This polymer coating converts the normal bipolar actuation of carbon nanotube yarns to unipolar actuation, where the muscle actuates in one direction over the entire stability range of the electrolyte. This long-sought behavior has surprising consequences that make electrochemical carbon nanotube muscles much faster and more powerful.
The advances provide electrochemical unipolar muscles that contract to generate a maximum average output mechanical power per muscle weight of 2.9 watts/gram, which is about 10 times the typical capability of human muscle and about 2.2 times the weight-normalized power capability of a turbocharged V-8 diesel engine.
Above – This scanning electron microscope image shows a coiled unipolar muscle made from carbon nanotubes and coated with poly(sodium 4-styrenesulfonate). The outer coil diameter is approximately 140 microns, about twice that of a human hair.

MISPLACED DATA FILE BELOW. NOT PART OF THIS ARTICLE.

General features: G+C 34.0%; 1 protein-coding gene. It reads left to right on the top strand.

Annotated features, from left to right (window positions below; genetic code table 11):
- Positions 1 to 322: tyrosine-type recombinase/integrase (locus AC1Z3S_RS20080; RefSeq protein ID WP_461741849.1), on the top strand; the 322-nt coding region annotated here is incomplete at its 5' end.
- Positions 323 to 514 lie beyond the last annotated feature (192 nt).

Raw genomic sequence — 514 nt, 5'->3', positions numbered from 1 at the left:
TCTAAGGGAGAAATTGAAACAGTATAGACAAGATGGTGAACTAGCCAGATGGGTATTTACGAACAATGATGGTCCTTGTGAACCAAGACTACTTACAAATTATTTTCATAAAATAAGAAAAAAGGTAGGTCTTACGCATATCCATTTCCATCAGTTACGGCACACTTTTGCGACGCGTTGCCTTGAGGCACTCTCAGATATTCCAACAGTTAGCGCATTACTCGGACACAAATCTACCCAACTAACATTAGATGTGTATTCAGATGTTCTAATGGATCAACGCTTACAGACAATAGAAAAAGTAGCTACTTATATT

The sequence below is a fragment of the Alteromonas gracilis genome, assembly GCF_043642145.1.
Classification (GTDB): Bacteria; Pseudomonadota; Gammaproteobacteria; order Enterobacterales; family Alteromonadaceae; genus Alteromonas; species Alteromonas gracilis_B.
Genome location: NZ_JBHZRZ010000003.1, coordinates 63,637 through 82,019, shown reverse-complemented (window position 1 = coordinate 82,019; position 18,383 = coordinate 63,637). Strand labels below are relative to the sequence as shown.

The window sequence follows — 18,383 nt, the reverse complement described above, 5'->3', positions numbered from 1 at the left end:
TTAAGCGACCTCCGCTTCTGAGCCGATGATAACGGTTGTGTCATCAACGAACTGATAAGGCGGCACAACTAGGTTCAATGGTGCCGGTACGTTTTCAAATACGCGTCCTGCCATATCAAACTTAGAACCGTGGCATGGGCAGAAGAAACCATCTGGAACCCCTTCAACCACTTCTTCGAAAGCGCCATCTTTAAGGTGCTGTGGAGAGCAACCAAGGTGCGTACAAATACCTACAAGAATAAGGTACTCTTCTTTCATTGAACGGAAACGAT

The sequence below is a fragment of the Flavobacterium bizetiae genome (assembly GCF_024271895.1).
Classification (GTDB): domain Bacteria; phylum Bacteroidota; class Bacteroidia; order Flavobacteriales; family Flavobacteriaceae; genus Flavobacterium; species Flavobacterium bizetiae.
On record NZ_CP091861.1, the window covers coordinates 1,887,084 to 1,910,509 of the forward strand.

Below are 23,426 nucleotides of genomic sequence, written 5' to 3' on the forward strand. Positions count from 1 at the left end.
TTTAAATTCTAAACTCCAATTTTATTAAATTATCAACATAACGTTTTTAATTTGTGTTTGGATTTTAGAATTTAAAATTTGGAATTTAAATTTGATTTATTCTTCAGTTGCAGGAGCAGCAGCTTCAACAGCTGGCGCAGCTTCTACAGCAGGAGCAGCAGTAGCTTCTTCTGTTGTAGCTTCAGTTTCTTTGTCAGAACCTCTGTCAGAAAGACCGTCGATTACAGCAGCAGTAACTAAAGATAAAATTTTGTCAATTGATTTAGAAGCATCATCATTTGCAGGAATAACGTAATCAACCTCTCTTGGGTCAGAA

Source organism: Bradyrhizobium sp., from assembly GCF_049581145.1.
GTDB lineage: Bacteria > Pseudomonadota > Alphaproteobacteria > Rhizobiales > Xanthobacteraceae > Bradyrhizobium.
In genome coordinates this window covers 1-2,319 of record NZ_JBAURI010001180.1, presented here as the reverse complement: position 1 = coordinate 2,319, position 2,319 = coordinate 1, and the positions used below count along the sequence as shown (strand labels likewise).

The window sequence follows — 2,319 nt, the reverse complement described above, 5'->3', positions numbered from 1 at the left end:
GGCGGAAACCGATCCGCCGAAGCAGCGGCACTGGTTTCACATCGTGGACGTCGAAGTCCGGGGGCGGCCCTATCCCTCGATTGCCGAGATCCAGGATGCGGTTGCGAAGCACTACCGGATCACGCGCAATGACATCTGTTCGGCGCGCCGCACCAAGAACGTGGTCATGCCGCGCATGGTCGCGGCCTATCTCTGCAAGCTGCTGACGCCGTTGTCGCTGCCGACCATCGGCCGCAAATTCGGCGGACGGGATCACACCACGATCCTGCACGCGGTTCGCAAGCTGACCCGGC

For more than 15 years, researchers at The University of Texas at Dallas and their collaborators in the U.S., Australia, South Korea and China have fabricated artificial muscles by twisting and coiling carbon nanotube or polymer yarns. When thermally powered, these muscles actuate by contracting their length when heated and returning to their initial length when cooled. Such thermally driven artificial muscles, however, have limitations.
Electrochemically driven carbon nanotube (CNT) muscles provide an alternative approach to meet the growing need for fast, powerful, large-stroke artificial muscles for applications ranging from robotics and heart pumps to morphing clothing.